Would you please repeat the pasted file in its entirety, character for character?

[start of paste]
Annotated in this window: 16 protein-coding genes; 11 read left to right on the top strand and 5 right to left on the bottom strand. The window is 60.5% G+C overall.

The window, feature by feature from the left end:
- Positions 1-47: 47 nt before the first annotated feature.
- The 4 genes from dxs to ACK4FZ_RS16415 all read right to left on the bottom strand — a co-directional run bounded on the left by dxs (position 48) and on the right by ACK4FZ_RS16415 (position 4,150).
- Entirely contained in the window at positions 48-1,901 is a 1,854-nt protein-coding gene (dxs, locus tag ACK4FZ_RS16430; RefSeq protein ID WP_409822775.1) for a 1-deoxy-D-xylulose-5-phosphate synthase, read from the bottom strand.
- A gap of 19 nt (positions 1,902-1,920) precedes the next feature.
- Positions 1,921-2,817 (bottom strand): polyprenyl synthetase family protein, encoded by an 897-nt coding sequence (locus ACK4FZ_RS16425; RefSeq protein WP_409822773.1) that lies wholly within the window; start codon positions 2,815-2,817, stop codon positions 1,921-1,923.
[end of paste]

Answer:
Annotated in this window: 16 protein-coding genes; 11 read left to right on the top strand and 5 right to left on the bottom strand. The window is 60.5% G+C overall.

The window, feature by feature from the left end:
- Positions 1-47: 47 nt before the first annotated feature.
- The 4 genes from dxs to ACK4FZ_RS16415 all read right to left on the bottom strand — a co-directional run bounded on the left by dxs (position 48) and on the right by ACK4FZ_RS16415 (position 4,150).
- Entirely contained in the window at positions 48-1,901 is a 1,854-nt protein-coding gene (dxs, locus tag ACK4FZ_RS16430; RefSeq protein ID WP_409822775.1) for a 1-deoxy-D-xylulose-5-phosphate synthase, read from the bottom strand.
- A gap of 19 nt (positions 1,902-1,920) precedes the next feature.
- Positions 1,921-2,817 (bottom strand): polyprenyl synthetase family protein, encoded by an 897-nt coding sequence (locus ACK4FZ_RS16425; RefSeq protein WP_409822773.1) that lies wholly within the window; start codon positions 2,815-2,817, stop codon positions 1,921-1,923.